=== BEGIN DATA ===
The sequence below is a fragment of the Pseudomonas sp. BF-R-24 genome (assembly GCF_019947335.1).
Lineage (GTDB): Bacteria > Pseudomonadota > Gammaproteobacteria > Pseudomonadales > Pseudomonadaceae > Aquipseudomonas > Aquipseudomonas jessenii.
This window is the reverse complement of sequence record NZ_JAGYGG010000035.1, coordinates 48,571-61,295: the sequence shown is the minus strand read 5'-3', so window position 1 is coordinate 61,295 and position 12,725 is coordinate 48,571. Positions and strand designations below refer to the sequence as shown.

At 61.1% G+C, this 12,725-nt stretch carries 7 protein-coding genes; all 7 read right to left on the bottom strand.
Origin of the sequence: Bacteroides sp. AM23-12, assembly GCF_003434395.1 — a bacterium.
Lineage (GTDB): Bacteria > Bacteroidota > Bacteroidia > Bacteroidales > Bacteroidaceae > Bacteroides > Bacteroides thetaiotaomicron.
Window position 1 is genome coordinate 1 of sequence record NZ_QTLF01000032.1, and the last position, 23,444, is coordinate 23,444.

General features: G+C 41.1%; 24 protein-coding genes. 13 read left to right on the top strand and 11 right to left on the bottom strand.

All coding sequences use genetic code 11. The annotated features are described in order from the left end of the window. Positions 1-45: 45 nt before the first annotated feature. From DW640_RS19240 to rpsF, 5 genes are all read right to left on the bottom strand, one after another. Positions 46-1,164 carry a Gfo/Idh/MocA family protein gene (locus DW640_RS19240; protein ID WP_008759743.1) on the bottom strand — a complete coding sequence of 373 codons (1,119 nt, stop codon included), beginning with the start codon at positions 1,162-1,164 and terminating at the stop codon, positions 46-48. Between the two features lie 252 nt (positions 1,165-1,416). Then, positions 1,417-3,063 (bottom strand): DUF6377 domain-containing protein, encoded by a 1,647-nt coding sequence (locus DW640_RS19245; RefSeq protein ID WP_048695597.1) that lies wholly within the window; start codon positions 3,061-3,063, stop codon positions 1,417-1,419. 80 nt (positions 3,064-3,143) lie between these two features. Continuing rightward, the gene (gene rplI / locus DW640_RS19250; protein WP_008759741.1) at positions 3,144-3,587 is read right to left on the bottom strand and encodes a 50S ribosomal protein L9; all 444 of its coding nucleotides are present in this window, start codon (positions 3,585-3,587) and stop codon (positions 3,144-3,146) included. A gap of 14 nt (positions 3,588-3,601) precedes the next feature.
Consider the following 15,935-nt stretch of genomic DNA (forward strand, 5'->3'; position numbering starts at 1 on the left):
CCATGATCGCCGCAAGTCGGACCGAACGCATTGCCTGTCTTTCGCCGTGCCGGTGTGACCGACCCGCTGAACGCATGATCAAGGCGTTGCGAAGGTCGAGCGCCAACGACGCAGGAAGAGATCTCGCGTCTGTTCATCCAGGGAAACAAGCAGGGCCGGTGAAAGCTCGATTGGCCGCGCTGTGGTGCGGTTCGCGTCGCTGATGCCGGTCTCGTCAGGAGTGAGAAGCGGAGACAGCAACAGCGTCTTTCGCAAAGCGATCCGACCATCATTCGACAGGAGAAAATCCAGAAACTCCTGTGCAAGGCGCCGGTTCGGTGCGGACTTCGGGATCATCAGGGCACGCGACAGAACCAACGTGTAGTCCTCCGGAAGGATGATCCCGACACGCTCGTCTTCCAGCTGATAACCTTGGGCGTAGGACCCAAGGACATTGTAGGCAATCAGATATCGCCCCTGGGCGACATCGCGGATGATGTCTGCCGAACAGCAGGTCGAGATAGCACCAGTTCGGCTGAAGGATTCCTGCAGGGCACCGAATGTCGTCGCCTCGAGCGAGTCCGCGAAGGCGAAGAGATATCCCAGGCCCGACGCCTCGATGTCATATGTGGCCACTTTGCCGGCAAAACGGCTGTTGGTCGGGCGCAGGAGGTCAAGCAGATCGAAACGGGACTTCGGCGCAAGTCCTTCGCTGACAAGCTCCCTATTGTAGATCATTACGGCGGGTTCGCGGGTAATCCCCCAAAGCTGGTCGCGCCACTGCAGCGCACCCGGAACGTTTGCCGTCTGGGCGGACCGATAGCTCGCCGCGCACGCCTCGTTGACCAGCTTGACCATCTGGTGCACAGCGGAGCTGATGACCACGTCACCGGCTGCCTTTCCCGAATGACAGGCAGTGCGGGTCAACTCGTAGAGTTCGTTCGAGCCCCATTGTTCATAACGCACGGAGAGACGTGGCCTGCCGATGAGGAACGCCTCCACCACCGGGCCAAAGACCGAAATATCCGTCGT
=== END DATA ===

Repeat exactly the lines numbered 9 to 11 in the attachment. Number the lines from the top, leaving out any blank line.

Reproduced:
All coding sequences use genetic code 11. The annotated features are described in order from the left end of the window. Positions 1-45: 45 nt before the first annotated feature. From DW640_RS19240 to rpsF, 5 genes are all read right to left on the bottom strand, one after another. Positions 46-1,164 carry a Gfo/Idh/MocA family protein gene (locus DW640_RS19240; protein ID WP_008759743.1) on the bottom strand — a complete coding sequence of 373 codons (1,119 nt, stop codon included), beginning with the start codon at positions 1,162-1,164 and terminating at the stop codon, positions 46-48. Between the two features lie 252 nt (positions 1,165-1,416). Then, positions 1,417-3,063 (bottom strand): DUF6377 domain-containing protein, encoded by a 1,647-nt coding sequence (locus DW640_RS19245; RefSeq protein ID WP_048695597.1) that lies wholly within the window; start codon positions 3,061-3,063, stop codon positions 1,417-1,419. 80 nt (positions 3,064-3,143) lie between these two features. Continuing rightward, the gene (gene rplI / locus DW640_RS19250; protein WP_008759741.1) at positions 3,144-3,587 is read right to left on the bottom strand and encodes a 50S ribosomal protein L9; all 444 of its coding nucleotides are present in this window, start codon (positions 3,585-3,587) and stop codon (positions 3,144-3,146) included. A gap of 14 nt (positions 3,588-3,601) precedes the next feature.
Consider the following 15,935-nt stretch of genomic DNA (forward strand, 5'->3'; position numbering starts at 1 on the left):
CCATGATCGCCGCAAGTCGGACCGAACGCATTGCCTGTCTTTCGCCGTGCCGGTGTGACCGACCCGCTGAACGCATGATCAAGGCGTTGCGAAGGTCGAGCGCCAACGACGCAGGAAGAGATCTCGCGTCTGTTCATCCAGGGAAACAAGCAGGGCCGGTGAAAGCTCGATTGGCCGCGCTGTGGTGCGGTTCGCGTCGCTGATGCCGGTCTCGTCAGGAGTGAGAAGCGGAGACAGCAACAGCGTCTTTCGCAAAGCGATCCGACCATCATTCGACAGGAGAAAATCCAGAAACTCCTGTGCAAGGCGCCGGTTCGGTGCGGACTTCGGGATCATCAGGGCACGCGACAGAACCAACGTGTAGTCCTCCGGAAGGATGATCCCGACACGCTCGTCTTCCAGCTGATAACCTTGGGCGTAGGACCCAAGGACATTGTAGGCAATCAGATATCGCCCCTGGGCGACATCGCGGATGATGTCTGCCGAACAGCAGGTCGAGATAGCACCAGTTCGGCTGAAGGATTCCTGCAGGGCACCGAATGTCGTCGCCTCGAGCGAGTCCGCGAAGGCGAAGAGATATCCCAGGCCCGACGCCTCGATGTCATATGTGGCCACTTTGCCGGCAAAACGGCTGTTGGTCGGGCGCAGGAGGTCAAGCAGATCGAAACGGGACTTCGGCGCAAGTCCTTCGCTGACAAGCTCCCTATTGTAGATCATTACGGCGGGTTCGCGGGTAATCCCCCAAAGCTGGTCGCGCCACTGCAGCGCACCCGGAACGTTTGCCGTCTGGGCGGACCGATAGCTCGCCGCGCACGCCTCGTTGACCAGCTTGACCATCTGGTGCACAGCGGAGCTGATGACCACGTCACCGGCTGCCTTTCCCGAATGACAGGCAGTGCGGGTCAACTCGTAGAGTTCGTTCGAGCCCCATTGTTCATAACGCACGGAGAGACGTGGCCTGCCGATGAGGAACGCCTCCACCACCGGGCCAAAGACCGAAATATCCGTCGT